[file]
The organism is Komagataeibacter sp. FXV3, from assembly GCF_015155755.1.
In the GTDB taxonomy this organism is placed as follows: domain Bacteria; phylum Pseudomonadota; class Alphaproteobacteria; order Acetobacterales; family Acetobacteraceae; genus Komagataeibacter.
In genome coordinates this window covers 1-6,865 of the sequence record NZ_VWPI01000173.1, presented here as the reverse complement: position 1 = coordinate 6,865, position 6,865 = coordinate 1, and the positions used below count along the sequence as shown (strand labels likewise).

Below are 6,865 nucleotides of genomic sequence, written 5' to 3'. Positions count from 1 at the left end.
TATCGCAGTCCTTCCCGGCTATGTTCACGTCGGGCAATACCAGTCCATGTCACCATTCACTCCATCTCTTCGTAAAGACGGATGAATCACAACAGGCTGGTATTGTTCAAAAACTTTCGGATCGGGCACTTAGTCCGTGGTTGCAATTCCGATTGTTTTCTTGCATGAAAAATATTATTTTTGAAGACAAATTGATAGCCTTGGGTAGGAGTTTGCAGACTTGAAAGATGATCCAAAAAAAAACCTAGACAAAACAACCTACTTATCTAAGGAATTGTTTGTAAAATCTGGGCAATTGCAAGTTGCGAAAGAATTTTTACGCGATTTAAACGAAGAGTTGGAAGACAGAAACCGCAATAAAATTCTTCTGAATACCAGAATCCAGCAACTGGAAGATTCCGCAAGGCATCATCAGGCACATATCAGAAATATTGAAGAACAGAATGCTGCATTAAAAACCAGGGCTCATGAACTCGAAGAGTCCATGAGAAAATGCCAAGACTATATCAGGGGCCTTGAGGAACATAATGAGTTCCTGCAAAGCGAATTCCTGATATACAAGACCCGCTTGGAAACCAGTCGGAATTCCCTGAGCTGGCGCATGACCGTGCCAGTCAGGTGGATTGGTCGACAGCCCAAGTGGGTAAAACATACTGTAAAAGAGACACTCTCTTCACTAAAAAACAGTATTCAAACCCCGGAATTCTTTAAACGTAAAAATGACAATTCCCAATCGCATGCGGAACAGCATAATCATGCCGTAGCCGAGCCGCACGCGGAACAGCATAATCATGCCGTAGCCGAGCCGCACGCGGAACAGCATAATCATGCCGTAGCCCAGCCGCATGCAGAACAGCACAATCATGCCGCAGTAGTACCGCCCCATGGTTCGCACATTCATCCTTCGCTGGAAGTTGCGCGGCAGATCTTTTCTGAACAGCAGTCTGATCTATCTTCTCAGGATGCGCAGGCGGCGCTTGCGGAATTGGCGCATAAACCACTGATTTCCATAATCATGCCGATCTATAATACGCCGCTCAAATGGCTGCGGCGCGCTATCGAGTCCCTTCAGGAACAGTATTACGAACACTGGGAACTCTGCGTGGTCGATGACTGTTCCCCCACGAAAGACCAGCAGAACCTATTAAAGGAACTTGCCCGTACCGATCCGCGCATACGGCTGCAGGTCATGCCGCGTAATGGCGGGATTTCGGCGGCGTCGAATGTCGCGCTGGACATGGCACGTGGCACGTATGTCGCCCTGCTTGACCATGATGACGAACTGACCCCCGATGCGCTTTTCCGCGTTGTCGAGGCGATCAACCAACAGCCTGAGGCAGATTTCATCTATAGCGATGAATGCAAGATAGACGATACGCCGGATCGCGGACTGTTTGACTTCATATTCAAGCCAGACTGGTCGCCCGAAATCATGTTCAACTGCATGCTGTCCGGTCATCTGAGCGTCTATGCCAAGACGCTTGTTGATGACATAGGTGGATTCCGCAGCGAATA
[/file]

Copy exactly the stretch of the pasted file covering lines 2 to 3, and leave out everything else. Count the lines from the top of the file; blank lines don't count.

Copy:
In the GTDB taxonomy this organism is placed as follows: domain Bacteria; phylum Pseudomonadota; class Alphaproteobacteria; order Acetobacterales; family Acetobacteraceae; genus Komagataeibacter.
In genome coordinates this window covers 1-6,865 of the sequence record NZ_VWPI01000173.1, presented here as the reverse complement: position 1 = coordinate 6,865, position 6,865 = coordinate 1, and the positions used below count along the sequence as shown (strand labels likewise).